4 signs that you are paying too much debt
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Whether you have bad credit card balances, student loans, or a mortgage, paying off your debt is a good move of money that almost any financial expert would recommend.
When you allocate a certain amount of money to pay off debt, you save money in the long run by paying less interest over time while creating greater financial security.
However, when prioritizing your mortgage or loan repayment, be aware that there is such a thing as paying too much debt. Spending extra money to reduce these balances can sometimes make sense, but not if it means giving up some financial cues like having an emergency fund or saving for retirement.
CNBC Select discussed with three financial advisors the signs that you may be spending too much money on debt each month. Here are the four red flags they ask you to pay attention to:
“You could be paying too much debt if you pay more than your required monthly debt payments, and you find yourself strapped for cash at the end of the month and / or the pay period,” says Kelly Welch, CFP based in Pennsylvania. and wealth advisor at Girard, a Univest Wealth division.
Making more than the minimum payments on your debt can be beneficial, but it is a red flag if it means that you have no wiggle room left in your budget to afford basic necessities, such as grocery.
Before allocating additional funds to pay off your debt, create a monthly budget that lets you see how much money you need to cover basic needs first. If you describe your monthly expenses and see that there is room to pay more on your debt, then you can do it knowing you can afford it.
A budgeting app can help
Aggressively paying off your debts – especially low-interest debts like mortgages and student loans – when you don’t have adequate emergency funds is another sign that you are spending too much on your debt. .
“It can leave you in a bind if you face a situation such as a job loss where you cannot withdraw the money from your house” Danielle Harrison, a Missouri-based CFP at Harrison Financial Planning, says CNBC Select. “You also can’t call your student loan department and ask for money.”
Paying off debt at the expense of building up an emergency fund can certainly lead to its own problems down the road. Speeding up your debt repayment can reduce the amount you pay in interest in the long term, but if you ever face a job loss, an unexpected expense, or an emergency in the future, you could find yourself in a situation. much worse without a proper cash cushion to fall back, argues Joe Lum, California CFP and wealth advisor at Intersection capital.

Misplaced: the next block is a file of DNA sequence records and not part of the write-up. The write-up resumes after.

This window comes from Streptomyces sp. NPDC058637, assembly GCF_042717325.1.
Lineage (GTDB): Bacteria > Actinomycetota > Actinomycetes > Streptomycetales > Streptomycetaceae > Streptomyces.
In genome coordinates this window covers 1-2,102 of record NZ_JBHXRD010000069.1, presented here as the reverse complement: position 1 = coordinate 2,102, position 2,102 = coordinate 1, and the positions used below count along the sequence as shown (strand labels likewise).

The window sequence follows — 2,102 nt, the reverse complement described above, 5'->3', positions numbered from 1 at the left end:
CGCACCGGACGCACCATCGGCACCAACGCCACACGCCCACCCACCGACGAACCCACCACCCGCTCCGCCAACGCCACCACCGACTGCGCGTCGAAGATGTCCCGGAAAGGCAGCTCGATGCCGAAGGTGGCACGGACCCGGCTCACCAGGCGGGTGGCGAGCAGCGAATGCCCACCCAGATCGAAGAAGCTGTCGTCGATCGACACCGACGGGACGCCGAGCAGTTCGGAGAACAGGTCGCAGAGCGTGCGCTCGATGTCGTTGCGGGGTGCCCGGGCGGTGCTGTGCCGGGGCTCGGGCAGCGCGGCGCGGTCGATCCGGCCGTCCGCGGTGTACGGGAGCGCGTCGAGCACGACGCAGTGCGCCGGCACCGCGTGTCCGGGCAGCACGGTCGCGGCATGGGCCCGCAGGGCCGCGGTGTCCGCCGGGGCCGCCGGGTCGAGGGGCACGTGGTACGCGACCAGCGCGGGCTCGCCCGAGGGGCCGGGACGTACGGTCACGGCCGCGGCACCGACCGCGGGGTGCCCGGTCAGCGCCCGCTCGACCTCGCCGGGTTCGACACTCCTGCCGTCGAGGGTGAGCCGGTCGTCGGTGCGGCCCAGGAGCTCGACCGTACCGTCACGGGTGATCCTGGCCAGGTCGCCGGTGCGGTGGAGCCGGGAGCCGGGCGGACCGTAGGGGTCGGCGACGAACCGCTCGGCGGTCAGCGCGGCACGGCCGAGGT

“Having liquidity gives you the flexibility to overcome these challenges until you are able to consider allocating excess liquidity to debt elimination or investment,” says Lum.
Conventional wisdom says to set aside three to six months of your living expenses in a emergency fund. While it might sound ambitious if you’re just starting to build your own, you can use the 50/30/20 budgeting rule to create a plan on how much to allocate for saving each month. As a rule, 50% of your after-tax salary should be spent on your needs (rent, food, insurance, transportation, etc.), 30% on your needs (gym memberships, restaurant meals, clothing, etc.) and 20% towards savings, or your emergency fund if you don’t have any at all. These percentages can vary depending on where you live and how much you earn, but they are a good guideline to consider when determining how and where to spend your money.
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If you prioritize paying off low-interest debt like your mortgage over investing, you might want to think twice. You might miss the opportunity to make more money on the stock market.
Financial advisers like Welch suggest putting more money on the stock market rather than paying off your debt faster. “If you pay extra for your debt but haven’t invested any money in that year, you may reconsider where that money is going,” Welch explains.
Keep in mind that this advice really only applies to low-interest debt. Mortgage rates are currently near their historic lows, so it is considered “cheap” financing. But the interest rate you’re paying on your credit card balance is probably in the double digits, way more than what you could earn on investments. If you have a credit card balance with a high APR, you should focus on paying off before you put any money in the markets.
A fourth sign that you are spending too much money on your debts: you are not investing enough in your 401 (k) to match your employer.
If you put all your money in to pay down debt and miss an employer, you’re essentially leaving free money on the table, Harrison adds.
Welch notes that another red flag is if you are withdrawing money from your investment accounts to cover an additional payment on your debt. It’s not great to take money from your future self to pay off your past debts. Think twice before making this move.
Editorial note: Any opinions, analysis, criticism or recommendations expressed in this article are the sole responsibility of the editorial staff of Select and have not been reviewed, endorsed or otherwise approved by any third party.